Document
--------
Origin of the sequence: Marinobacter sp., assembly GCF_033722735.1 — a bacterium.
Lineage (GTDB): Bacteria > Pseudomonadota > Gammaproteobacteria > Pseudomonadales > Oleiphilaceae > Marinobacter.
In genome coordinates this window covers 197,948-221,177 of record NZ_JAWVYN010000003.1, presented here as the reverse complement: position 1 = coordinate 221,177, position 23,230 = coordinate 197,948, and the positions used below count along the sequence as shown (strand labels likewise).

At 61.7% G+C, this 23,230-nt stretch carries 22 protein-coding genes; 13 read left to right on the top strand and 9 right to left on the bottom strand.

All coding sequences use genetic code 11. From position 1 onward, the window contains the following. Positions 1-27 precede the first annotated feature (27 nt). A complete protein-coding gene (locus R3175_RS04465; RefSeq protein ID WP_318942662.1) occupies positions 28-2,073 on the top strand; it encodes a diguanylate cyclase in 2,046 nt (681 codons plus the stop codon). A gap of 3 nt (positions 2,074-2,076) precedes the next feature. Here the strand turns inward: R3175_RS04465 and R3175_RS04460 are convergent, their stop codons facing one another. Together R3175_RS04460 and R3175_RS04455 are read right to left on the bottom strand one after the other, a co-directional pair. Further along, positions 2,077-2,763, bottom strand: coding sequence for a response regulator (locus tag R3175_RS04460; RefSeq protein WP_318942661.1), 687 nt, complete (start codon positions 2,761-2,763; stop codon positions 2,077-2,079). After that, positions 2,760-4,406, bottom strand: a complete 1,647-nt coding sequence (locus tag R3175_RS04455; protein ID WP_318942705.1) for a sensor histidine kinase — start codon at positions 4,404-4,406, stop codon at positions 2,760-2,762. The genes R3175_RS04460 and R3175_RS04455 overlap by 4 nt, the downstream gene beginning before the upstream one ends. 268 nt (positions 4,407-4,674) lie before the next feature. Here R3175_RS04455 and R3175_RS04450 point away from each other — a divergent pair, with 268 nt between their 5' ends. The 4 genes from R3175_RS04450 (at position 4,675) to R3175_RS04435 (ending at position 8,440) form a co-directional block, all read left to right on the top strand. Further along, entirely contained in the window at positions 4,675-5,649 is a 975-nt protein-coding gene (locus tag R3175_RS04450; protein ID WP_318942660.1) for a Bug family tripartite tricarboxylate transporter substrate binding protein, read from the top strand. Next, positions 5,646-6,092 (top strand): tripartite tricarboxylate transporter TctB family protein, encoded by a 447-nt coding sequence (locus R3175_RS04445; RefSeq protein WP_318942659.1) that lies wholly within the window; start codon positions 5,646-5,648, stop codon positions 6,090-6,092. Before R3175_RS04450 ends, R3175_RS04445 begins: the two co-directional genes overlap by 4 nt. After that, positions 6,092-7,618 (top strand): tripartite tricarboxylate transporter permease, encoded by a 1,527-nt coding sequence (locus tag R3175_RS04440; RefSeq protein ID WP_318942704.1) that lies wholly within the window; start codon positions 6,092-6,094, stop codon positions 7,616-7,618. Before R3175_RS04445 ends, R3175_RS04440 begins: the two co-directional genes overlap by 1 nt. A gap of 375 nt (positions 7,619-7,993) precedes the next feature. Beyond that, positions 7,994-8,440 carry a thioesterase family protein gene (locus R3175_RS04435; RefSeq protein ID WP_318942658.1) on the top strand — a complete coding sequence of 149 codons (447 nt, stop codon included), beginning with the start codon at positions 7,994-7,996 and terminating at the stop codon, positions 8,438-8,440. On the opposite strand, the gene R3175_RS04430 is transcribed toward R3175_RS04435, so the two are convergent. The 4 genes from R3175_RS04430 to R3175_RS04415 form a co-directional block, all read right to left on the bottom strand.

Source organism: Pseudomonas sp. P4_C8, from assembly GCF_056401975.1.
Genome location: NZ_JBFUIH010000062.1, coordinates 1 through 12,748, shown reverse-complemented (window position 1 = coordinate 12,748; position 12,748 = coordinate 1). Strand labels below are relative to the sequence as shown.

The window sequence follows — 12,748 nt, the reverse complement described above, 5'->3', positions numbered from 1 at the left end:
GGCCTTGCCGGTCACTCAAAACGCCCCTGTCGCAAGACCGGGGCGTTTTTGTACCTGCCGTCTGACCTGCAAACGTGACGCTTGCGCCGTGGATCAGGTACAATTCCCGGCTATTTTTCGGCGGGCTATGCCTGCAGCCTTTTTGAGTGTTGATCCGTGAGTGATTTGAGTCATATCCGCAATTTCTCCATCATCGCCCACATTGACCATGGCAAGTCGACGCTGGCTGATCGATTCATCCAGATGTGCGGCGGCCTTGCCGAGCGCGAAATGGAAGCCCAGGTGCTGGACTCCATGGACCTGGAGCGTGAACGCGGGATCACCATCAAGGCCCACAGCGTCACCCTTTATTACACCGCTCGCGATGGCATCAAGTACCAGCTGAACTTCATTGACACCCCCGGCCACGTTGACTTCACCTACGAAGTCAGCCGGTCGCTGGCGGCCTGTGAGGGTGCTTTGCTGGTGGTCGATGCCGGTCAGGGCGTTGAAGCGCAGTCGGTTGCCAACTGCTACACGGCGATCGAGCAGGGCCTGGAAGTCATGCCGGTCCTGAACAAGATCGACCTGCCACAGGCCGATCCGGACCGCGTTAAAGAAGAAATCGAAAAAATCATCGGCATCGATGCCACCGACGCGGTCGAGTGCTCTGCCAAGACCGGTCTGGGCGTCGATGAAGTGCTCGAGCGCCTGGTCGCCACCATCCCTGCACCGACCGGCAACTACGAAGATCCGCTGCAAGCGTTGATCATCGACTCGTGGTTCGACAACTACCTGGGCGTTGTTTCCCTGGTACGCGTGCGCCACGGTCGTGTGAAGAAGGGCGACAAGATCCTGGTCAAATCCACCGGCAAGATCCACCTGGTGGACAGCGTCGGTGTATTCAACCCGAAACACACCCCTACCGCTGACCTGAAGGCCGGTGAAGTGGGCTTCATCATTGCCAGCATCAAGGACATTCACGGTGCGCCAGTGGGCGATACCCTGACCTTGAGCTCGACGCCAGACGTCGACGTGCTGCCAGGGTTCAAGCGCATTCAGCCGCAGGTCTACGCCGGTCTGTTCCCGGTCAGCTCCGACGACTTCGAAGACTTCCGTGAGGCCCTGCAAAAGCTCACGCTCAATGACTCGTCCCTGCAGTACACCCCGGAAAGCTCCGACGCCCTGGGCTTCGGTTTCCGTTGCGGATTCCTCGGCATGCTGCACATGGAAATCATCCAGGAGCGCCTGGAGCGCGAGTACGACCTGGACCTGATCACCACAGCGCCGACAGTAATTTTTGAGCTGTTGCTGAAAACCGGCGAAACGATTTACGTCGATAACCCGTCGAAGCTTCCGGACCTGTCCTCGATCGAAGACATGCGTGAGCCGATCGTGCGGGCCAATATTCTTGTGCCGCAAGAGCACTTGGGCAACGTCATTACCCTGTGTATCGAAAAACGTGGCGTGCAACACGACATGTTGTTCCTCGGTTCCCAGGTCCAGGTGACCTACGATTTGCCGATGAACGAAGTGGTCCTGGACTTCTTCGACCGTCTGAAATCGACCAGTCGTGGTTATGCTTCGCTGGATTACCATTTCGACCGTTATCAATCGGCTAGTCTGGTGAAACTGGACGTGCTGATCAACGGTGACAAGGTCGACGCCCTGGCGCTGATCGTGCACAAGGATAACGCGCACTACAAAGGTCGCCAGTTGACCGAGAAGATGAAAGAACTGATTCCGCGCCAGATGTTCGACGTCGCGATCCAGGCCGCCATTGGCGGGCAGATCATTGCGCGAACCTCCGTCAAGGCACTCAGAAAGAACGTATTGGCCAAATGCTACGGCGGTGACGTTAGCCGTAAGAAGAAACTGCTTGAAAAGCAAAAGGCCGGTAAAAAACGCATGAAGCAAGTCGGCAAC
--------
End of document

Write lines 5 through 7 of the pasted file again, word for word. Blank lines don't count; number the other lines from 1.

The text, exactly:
All coding sequences use genetic code 11. From position 1 onward, the window contains the following. Positions 1-27 precede the first annotated feature (27 nt). A complete protein-coding gene (locus R3175_RS04465; RefSeq protein ID WP_318942662.1) occupies positions 28-2,073 on the top strand; it encodes a diguanylate cyclase in 2,046 nt (681 codons plus the stop codon). A gap of 3 nt (positions 2,074-2,076) precedes the next feature. Here the strand turns inward: R3175_RS04465 and R3175_RS04460 are convergent, their stop codons facing one another. Together R3175_RS04460 and R3175_RS04455 are read right to left on the bottom strand one after the other, a co-directional pair. Further along, positions 2,077-2,763, bottom strand: coding sequence for a response regulator (locus tag R3175_RS04460; RefSeq protein WP_318942661.1), 687 nt, complete (start codon positions 2,761-2,763; stop codon positions 2,077-2,079). After that, positions 2,760-4,406, bottom strand: a complete 1,647-nt coding sequence (locus tag R3175_RS04455; protein ID WP_318942705.1) for a sensor histidine kinase — start codon at positions 4,404-4,406, stop codon at positions 2,760-2,762. The genes R3175_RS04460 and R3175_RS04455 overlap by 4 nt, the downstream gene beginning before the upstream one ends. 268 nt (positions 4,407-4,674) lie before the next feature. Here R3175_RS04455 and R3175_RS04450 point away from each other — a divergent pair, with 268 nt between their 5' ends. The 4 genes from R3175_RS04450 (at position 4,675) to R3175_RS04435 (ending at position 8,440) form a co-directional block, all read left to right on the top strand. Further along, entirely contained in the window at positions 4,675-5,649 is a 975-nt protein-coding gene (locus tag R3175_RS04450; protein ID WP_318942660.1) for a Bug family tripartite tricarboxylate transporter substrate binding protein, read from the top strand. Next, positions 5,646-6,092 (top strand): tripartite tricarboxylate transporter TctB family protein, encoded by a 447-nt coding sequence (locus R3175_RS04445; RefSeq protein WP_318942659.1) that lies wholly within the window; start codon positions 5,646-5,648, stop codon positions 6,090-6,092. Before R3175_RS04450 ends, R3175_RS04445 begins: the two co-directional genes overlap by 4 nt. After that, positions 6,092-7,618 (top strand): tripartite tricarboxylate transporter permease, encoded by a 1,527-nt coding sequence (locus tag R3175_RS04440; RefSeq protein ID WP_318942704.1) that lies wholly within the window; start codon positions 6,092-6,094, stop codon positions 7,616-7,618. Before R3175_RS04445 ends, R3175_RS04440 begins: the two co-directional genes overlap by 1 nt. A gap of 375 nt (positions 7,619-7,993) precedes the next feature. Beyond that, positions 7,994-8,440 carry a thioesterase family protein gene (locus R3175_RS04435; RefSeq protein ID WP_318942658.1) on the top strand — a complete coding sequence of 149 codons (447 nt, stop codon included), beginning with the start codon at positions 7,994-7,996 and terminating at the stop codon, positions 8,438-8,440. On the opposite strand, the gene R3175_RS04430 is transcribed toward R3175_RS04435, so the two are convergent. The 4 genes from R3175_RS04430 to R3175_RS04415 form a co-directional block, all read right to left on the bottom strand.

Source organism: Pseudomonas sp. P4_C8, from assembly GCF_056401975.1.
Genome location: NZ_JBFUIH010000062.1, coordinates 1 through 12,748, shown reverse-complemented (window position 1 = coordinate 12,748; position 12,748 = coordinate 1). Strand labels below are relative to the sequence as shown.